Here we are providing The Summer of the Beautiful White Horse Important Extra Questions and Answers Class 11 English Snapshots, Extra Questions for Class 11 English was designed by subject expert teachers.
The Summer of the Beautiful White Horse Important Extra Questions and Answers Class 11 English Snapshots
The Summer of the Beautiful White Horse Extra Questions and Answers Short Answer Type
What does the writer suggest by beginning the story with the following words, “One day back there in the good old days…”?
The beginning of the story is suggestive of the fact that the episode that is going to be narrated is not one from the recent past. On the contrary, it is something that happened years back. The words ‘good old days’, suggest that the times in the past were better than what they are at present.
What does the writer say about the ‘good old days’?
The ‘good old days’ refer to a time when the narrator was about nine years old. Then, to him, the world was full of all possible kinds of splendour. Life then seemed charming and was as alluring as a mystifying dream.
What was the narrator’s first reaction to the horse?
When the narrator’s cousin, Mourad, came to his house at four in the morning and woke him up, Aram couldn’t believe what he saw. Mourad was riding a beautiful white horse. He stuck his head out of the window and rubbed his eyes to make sure that he wasn’t dreaming.
What did the narrator think of Mourad?
Unlike the rest of the world, it was only Aram who did not feel that Mourad was ‘crazy’. Aram knew that Mourad enjoyed being alive more than anybody else, and ‘who had ever fallen into the world by mistake’.
What were the chief traits of the members of his family that the narrator could recall?
The narrator felt that although the people of his clan were poverty stricken, yet they were honest. They were proud, honest, and they believed in right and wrong. None of them would take advantage of anybody in the world, let alone steal.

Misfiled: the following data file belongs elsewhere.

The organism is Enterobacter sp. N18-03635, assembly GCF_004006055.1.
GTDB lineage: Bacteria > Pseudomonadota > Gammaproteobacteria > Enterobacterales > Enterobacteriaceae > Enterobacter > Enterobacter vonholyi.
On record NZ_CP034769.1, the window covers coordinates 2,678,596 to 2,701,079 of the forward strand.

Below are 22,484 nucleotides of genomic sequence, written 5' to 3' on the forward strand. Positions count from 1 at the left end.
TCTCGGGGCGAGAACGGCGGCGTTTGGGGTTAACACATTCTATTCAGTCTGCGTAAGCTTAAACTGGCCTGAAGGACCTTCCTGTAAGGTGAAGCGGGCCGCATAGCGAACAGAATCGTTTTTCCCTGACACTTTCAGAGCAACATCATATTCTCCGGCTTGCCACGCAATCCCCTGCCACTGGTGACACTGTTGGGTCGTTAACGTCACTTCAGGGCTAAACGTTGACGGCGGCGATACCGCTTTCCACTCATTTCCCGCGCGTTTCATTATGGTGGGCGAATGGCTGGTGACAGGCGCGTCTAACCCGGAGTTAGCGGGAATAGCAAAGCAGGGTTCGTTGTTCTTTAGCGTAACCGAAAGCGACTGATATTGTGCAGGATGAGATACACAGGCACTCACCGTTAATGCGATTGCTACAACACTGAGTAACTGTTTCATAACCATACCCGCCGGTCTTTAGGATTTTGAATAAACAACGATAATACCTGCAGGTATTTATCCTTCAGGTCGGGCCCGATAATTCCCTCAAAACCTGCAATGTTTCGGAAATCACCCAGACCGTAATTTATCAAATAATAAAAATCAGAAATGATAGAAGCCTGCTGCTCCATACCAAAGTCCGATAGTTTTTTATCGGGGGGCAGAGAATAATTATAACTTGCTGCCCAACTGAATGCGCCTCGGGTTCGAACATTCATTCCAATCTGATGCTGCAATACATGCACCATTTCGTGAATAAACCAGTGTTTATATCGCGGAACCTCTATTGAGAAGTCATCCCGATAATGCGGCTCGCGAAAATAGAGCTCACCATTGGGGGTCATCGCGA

Why was the narrator both delighted and frightened at the same time?
The narrator was delighted at the magnificence of the horse. He could smell it, hear it breathing, which excited him but what frightened him was that Mourad could not have bought the horse. The narrator realized, if he had not bought it, he must have stolen it.
How did the narrator establish that Mourad had stolen the horse?
When the initial fascination and surprise wore out, Aram asked Mourad where he had stolen the horse from. Aram was certain that no one in their family could afford one. When Mourad did not deny having stolen the horse, and evaded that question, Aram was sure that he had stolen the horse.
How did Aram justify the act of stealing the horse?
Aram felt that stealing a horse for a ride was not the same thing as stealing something else, such as money. Perhaps, it was not stealing at all because they were crazy about horses. He felt it would not be called stealing until they offered to sell the horse, which they would never do.
What did Aram feel about Mourad’s temperament?
According to Aram, Mourad had a crazy streak. That made him the natural descendant of Uncle Khosrove who had a crazy element in him. This crazy streak was common in their tribe and need not be passed on from a father to the son. The people of the tribe had been, from the beginning, unpredictable and unrestrained.
What happened when Aram tried to ride the horse?
When Aram kicked into the muscles of the horse, it reared and snorted. Then it began to run. It ran down the . road to the vineyard of Dikran Halabian where it began to leap over vines. The horse leaped over seven vines and Aram fell off but the horse continued running.
What was the problem the children faced after getting the horse back?
After Aram had been thrown off, it took Mourad half an hour to find the horse and bring him back. The next concern was that they did not know where to hide the horse till the next day, and by then the people had woken up.
Where did the boys hide the horse for the night?
The boys walked the horse quietly to the bam of a deserted vineyard, which at one time had been the pride of the farmer named Fetvajian. There were some oats and dry alfalfa in the bam. It was there that they kept the horse.
Who was John Byro? What concern did he express at Aram’s place?
John Byro was an Assyrian farmer who, out of loneliness, had learned to speak Armenian. He was sad because his white horse, which was stolen a month back, was still not found. Byro had a surrey a four-wheeled horse-drawn pleasure carriage having two or four seats which was of no use without a horse.
Mourad showed a special concern for animals. Justify.
Mourad not only had a special understanding with the horse but Aram saw Mourad, trying to nurse the hurt wing of a young robin which could not fly. He healed the bird and it took flight. The dogs, too, in John’s farm, did not bark when he went there to put back the horse.
What did John Byro mean when he said, “A suspicious man would believe his eyes instead of his heart”?